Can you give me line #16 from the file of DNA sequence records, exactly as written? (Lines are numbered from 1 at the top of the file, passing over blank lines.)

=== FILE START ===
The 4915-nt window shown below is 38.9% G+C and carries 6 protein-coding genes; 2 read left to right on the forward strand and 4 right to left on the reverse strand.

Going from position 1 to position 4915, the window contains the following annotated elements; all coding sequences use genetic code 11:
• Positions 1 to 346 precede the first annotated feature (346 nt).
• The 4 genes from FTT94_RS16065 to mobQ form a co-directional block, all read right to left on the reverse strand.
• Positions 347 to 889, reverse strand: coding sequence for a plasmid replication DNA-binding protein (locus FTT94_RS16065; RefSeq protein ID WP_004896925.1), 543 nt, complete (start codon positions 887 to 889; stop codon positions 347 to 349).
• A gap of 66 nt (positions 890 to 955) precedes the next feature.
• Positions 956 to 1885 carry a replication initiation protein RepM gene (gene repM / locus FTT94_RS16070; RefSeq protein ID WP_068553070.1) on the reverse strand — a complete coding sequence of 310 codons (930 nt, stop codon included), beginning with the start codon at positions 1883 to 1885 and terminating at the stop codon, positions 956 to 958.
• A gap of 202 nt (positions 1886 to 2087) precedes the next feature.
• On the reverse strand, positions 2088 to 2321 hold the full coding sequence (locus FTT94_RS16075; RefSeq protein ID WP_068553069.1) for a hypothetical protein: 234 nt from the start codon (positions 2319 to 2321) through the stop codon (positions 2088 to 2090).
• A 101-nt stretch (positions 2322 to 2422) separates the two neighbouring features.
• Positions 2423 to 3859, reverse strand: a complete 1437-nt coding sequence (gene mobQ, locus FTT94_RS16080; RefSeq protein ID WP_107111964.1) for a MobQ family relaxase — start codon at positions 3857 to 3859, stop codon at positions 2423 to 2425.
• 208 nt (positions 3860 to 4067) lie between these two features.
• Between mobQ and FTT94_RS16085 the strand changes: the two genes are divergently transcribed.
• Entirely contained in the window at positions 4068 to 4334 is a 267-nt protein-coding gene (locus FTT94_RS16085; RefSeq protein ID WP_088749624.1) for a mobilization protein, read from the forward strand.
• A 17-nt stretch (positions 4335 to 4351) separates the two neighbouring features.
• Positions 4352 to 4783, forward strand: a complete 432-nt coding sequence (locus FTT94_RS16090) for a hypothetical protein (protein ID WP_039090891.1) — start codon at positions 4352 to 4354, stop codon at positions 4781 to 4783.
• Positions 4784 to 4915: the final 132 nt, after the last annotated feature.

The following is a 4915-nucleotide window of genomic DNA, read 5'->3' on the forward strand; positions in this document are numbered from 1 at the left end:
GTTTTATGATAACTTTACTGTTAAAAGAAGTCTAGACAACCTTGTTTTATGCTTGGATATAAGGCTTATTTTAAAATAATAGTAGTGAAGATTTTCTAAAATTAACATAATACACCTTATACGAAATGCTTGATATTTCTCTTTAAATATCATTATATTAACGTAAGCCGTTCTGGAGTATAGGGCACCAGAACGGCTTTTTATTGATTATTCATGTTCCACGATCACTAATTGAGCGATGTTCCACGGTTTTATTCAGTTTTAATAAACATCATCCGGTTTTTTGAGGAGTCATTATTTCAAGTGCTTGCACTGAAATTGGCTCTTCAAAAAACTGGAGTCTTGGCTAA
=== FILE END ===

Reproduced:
• Positions 4352 to 4783, forward strand: a complete 432-nt coding sequence (locus FTT94_RS16090) for a hypothetical protein (protein ID WP_039090891.1) — start codon at positions 4352 to 4354, stop codon at positions 4781 to 4783.